gibson ampitheatre to close

End of Gibson's run will force Hollywood to turn elsewhere for its premieres, award shows and concerts.

It’s curtains for the Gibson Amphitheater, as the concert venue, active since 1972, is winding down to make room for Universal Studios Hollywood’s Wizarding World of Harry Potter.

Universal also plans to close its Curious George playland to provide  space for the Harry Potter theme park.

The Terminator 2: 3D Battle Across Time ride, that closed at the end of 2012, will serve as the home of another new attraction, not related to Harry Potter, according to sources.

The Gibson, an indoor theater perched right behind Universal CityWalk, can host up to 6,189 people for concerts and events. Its final shows will take place in September, at the end of the building’s lease agreement.

As a celebration of the many legendary artists who have played on its stage, Live Nation’s Southern California office will assemble a lineup of shows as “a fitting farewell,” it said, with more details to be announced.

Fans with tickets to shows that are scheduled after September 2013 should hold on to them, Live Nation said. “Live Nation is currently working on moving these events into other venues and will notify fans when there is more information. If a show cannot be moved then fans will receive a full refund.”

Eros Ramazzotti was set to perform on Oct. 17, and Sarah Brightman on Nov 1.

SEE ALSO: L.A. County Approves Harry Potter Theme Park

“We, like music lovers across Los Angeles, will miss Gibson Amphitheatre,” said Bret Gallagher, president of North American Concerts, Southern California and Las Vegas. “It is a tremendous venue with a uniquely intimate setting that has made it a very special place for fans and artists alike.  The list of musicians that have played here is simply staggering.  We are honored to have been a part of its remarkable story.  While a change like this is difficult, we look forward to putting together a series of great shows that will celebrate everything about this marvelous building.”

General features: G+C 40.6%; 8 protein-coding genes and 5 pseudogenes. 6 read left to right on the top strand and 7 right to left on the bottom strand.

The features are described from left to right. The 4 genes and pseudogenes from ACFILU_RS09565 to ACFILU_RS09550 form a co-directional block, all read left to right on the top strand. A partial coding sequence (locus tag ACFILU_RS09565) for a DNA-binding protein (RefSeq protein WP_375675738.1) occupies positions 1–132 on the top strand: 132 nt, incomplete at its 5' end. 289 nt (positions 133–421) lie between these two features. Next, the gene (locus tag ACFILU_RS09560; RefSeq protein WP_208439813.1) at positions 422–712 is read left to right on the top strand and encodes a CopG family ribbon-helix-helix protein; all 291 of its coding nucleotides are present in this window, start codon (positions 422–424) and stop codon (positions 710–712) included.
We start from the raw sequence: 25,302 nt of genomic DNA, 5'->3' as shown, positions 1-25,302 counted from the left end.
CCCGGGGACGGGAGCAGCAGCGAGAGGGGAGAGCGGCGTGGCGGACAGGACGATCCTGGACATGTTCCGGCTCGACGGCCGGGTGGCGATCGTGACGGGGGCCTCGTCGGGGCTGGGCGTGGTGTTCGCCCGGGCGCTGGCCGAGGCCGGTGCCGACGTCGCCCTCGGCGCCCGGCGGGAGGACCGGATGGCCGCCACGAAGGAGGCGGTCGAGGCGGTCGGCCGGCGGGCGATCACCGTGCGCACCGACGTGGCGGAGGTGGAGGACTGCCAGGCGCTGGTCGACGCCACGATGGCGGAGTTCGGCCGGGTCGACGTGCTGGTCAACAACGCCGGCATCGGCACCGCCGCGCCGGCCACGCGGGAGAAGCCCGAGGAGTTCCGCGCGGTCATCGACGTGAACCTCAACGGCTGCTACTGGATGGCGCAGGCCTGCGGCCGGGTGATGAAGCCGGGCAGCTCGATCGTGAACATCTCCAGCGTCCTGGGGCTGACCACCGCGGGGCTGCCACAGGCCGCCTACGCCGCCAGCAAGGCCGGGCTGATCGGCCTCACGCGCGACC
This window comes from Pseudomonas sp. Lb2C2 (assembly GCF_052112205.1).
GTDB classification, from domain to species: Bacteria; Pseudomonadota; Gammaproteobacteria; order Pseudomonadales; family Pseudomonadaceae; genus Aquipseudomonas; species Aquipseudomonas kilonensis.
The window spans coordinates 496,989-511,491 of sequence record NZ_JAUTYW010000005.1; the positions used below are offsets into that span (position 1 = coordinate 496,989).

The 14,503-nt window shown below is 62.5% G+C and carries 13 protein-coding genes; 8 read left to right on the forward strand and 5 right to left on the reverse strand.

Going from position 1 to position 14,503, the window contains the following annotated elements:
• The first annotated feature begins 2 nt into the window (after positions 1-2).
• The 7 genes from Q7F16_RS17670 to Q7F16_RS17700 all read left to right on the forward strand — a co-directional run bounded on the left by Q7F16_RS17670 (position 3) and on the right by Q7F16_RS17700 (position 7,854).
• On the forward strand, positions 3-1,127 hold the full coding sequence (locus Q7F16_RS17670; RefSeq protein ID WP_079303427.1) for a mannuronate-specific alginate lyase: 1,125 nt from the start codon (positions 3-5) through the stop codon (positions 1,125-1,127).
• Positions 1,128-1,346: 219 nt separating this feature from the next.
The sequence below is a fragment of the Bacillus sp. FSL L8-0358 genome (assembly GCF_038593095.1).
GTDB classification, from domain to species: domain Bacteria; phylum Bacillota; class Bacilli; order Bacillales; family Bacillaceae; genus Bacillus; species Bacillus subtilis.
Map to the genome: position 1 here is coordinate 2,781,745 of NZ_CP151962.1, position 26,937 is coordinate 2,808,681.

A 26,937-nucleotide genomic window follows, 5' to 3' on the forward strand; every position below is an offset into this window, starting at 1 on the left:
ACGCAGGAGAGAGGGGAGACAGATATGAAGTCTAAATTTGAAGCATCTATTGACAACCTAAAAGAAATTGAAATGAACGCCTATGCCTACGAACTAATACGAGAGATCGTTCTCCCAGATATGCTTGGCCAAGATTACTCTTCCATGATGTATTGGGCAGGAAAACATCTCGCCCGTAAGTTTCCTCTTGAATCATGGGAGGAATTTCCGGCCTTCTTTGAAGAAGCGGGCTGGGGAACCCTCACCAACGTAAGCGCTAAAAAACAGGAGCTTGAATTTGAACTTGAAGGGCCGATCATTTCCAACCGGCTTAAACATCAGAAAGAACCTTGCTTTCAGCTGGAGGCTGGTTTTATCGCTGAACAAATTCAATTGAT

The Gibson, named after the guitar manufacturer who purchased the naming rights for the venue in 2005, as part of a 10-year deal worth around $14 million, has hosted a variety of events, from premieres for Universal’s films to award shows like the MTV Music Awards, Nickelodeon Teen Choice Awards, VH1 Honors, the Academy of Country Music Awards, HBO’s Comic Relief, NAACP Image Awards, and 106.7 KROQ FM’s annual “Almost Acoustic Christmas” show.

Many of those events already have moved to other locations around Los Angeles, including downtown’s L.A. Live complex, Hollywood’s TCL, Dolby and Arclight theaters and others in Westwood. Universal held the premiere for Tom Cruise vehicle “Oblivion,” at the Dolby and Hollywood & Highland ballroom, earlier this month.

The TCL Theater, however, won’t be available for three months during the busy summer premiere season as it converts to an Imax screen.

Live Nation employees were briefed of the Gibson’s closure Wednesday morning.

The Curious George part of the park is situated right behind the Gibson.

The Gibson’s closure had been expected since Universal and Warner Bros. announced plans for the Hollywood addition of the Wizarding World of Harry Potter in late 2011.

In addition to the new Wizarding World of Harry Potter in Hollywood, Warner Bros. also has a deal with Universal Studios to build a third version of the themed area in Japan. It’s also expanding the original park, in Orlando, that first opened in 2010, and has increased attendance there to record numbers.

Until Harry Potter moves in, Hollywood will surely spend some time reflecting on the history of the Gibson.

Comedians Billy Crystal, Robin Williams, Eddie Murphy, Ellen DeGeneres, Jay Leno, Conan O’Brien, Kathy Griffin, Louis C.K., Chelsea Handler, George Carlin, Cheech & Chong, George Lopez, Steve Harvey, Chris Rock and Daniel Tosh have all performed there. In addition, Presidents Barack Obama, Bill Clinton, George H.W. Bush, Jimmy Carter and Gerald Ford, Prime Minister Tony Blair, Pope John Paul II, the Dalai Lama have filled its seats.

But it was most notable for serving as a venue where icons like Frank Sinatra, Bob Marley, Johnny Cash, The Eagles, Fleetwood Mac, the Beach Boys, Steely Dan, the Grateful Dead and Miles Davis performed, along with Bob Dylan, David Bowie, Madonna, Stevie Wonder, Shakira, James Taylor, Elton John, Mary J. Blige, Eric Clapton, Tom Petty, Kanye West, Keith Urban, Paul Simon, Mariah Carey, Janet Jackson, Tim McGraw, Faith Hill, Roger Waters, David Gilmour, Lil’ Wayne, D’Angelo, Joni Mitchell and BB King.

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